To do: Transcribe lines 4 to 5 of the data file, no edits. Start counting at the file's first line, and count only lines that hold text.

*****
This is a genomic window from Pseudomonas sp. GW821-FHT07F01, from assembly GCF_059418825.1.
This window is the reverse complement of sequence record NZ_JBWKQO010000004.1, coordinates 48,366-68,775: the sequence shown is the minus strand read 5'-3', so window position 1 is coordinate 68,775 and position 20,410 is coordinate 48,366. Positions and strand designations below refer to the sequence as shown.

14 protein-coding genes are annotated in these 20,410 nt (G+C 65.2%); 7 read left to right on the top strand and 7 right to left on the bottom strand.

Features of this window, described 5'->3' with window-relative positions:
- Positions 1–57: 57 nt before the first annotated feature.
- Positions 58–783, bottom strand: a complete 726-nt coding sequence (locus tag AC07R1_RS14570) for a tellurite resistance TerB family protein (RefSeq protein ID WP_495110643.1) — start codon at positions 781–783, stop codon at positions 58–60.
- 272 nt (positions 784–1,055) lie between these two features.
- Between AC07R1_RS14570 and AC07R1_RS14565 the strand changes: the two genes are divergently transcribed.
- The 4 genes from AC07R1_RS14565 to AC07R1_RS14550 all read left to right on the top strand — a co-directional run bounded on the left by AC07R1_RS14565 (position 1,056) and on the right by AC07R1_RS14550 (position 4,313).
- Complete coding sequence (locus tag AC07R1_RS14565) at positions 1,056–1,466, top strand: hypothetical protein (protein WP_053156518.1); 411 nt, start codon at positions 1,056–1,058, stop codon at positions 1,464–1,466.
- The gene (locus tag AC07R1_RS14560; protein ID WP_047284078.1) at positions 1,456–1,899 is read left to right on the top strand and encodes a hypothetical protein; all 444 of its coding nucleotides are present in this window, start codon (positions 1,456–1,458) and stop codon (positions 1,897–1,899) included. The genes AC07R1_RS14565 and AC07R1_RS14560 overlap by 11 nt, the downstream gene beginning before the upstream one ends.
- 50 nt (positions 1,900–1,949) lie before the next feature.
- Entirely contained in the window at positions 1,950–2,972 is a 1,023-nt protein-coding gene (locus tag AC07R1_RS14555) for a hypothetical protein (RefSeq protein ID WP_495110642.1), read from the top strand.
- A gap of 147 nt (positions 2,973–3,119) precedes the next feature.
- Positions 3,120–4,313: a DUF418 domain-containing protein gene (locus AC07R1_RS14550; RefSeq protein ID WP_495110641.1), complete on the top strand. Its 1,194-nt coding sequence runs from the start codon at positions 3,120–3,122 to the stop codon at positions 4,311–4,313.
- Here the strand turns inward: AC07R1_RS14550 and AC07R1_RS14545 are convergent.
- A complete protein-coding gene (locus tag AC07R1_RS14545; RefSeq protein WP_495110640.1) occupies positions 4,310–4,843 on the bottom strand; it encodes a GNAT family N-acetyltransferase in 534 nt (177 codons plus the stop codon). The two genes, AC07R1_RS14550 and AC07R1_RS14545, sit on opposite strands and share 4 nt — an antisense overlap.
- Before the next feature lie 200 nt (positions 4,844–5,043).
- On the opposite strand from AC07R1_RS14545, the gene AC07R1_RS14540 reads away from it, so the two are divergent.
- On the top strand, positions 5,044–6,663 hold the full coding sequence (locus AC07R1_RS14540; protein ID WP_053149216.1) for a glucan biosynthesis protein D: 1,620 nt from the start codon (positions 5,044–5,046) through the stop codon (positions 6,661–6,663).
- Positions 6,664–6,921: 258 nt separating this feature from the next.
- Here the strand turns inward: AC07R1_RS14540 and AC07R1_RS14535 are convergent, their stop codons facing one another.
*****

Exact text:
Features of this window, described 5'->3' with window-relative positions:
- Positions 1–57: 57 nt before the first annotated feature.